One other thing though, it takes a while to build up a good herd of cows, to get a tight calving, to have a good attractive pen of uniform calves, to get the better money for them. Any shortcut to get to this point, I think I would take. Breeding up from young heifer calves to establish the herd, as Cross suggested would be a bit slow, great for adding and fine tuning the herd once you have a solid nucleus cow herd.
Ken
 

houstoncutter

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at present, I would say , no......Imputs have just gotten too high...Here in Texas, as I am sure in other places, its just a way to keep your ag exemption.
 

Angus Cowman

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with no more acres than you have
you would be better off buying your hay and using your ground for pasture which will more than likely be cheaper in the long term as you can buy your hay 7 out of 10yrs cheaper than you can raise it plus with the increase in pasture you should be able to get by with less hay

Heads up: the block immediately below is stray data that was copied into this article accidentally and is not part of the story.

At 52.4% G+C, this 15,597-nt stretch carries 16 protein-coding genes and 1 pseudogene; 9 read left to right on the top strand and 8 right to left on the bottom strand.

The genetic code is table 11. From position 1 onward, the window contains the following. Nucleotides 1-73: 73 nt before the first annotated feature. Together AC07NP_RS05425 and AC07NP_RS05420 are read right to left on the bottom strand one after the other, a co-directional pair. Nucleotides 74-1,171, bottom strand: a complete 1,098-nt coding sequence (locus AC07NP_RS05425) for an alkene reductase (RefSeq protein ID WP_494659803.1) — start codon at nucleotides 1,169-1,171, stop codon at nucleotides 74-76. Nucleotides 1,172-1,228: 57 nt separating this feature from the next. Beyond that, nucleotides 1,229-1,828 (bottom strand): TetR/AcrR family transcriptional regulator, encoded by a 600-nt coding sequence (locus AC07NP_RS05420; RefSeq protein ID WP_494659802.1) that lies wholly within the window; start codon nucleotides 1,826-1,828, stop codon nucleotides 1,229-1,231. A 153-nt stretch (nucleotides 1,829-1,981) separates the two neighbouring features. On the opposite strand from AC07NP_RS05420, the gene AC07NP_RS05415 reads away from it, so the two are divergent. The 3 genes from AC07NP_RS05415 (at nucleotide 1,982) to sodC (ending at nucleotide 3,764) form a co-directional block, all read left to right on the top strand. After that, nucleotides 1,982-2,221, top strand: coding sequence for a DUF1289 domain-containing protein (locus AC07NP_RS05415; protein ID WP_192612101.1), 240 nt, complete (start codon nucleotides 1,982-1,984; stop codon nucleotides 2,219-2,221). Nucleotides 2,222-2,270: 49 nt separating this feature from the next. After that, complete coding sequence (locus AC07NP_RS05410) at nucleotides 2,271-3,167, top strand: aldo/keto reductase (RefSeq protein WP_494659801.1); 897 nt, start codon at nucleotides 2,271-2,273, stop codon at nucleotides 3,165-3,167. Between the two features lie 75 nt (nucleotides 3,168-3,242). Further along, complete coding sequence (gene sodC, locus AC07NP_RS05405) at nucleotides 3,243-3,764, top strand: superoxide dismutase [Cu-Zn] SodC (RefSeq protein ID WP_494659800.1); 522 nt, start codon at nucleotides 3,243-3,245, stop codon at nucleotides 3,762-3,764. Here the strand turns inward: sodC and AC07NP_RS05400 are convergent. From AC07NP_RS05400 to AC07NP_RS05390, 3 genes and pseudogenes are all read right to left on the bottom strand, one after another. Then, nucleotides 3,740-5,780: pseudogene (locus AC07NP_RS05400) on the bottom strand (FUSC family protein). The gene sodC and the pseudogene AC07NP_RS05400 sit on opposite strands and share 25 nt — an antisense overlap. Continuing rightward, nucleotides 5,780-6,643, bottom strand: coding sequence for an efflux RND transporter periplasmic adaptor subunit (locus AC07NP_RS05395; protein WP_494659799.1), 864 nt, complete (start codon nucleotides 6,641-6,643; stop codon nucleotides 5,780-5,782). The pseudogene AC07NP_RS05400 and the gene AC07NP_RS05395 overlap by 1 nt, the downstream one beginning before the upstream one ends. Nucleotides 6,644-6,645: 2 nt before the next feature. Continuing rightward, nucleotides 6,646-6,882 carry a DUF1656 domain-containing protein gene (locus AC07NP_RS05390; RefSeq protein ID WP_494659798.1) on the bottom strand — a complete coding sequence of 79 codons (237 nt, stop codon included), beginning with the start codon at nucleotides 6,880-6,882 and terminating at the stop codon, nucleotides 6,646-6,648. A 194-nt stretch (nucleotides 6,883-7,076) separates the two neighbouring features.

if you can break your land up into smaller pastures and rotate them your grass will last longer and with you being in Kentucky by stockpiling fescue in the fall some yrs you may not have to feed any hay at all
now bac to yoru original question yes with 20 cows you should be able to make enough off of them to let them pay for themselves and the improvements on your property if you go about things in a conservative manner
I don't beleive tho that you can get by raising your cows from calves any cheaper than you can by buying cows and having a return from them in a shorter time period
 

Caustic Burno

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You can make money on one cow lady at church does. Has an old jersy and raises four five calf's a year off her.

IMO as long as you don't forget your a grass farmer and don't get caught in I am a cowboy you can make money with a few head. Let me rephrase that you can make them pay their way with a little left over. Here it takes roughly 500 dollars a year to upkeep ole belle.
 

1982vett

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herofan":2cjj5vld said:
I know we've got the thread about whether one could make a living, but I'd like to give my specific situation and get comments. I have no intentions of getting rich or even making a living with cattle; I already have a good job. But I have had changes in my life and would like to get into some cattle for enjoyment and supplemental income. I think it could eventually be profitable, but there are mixed opinions from friends.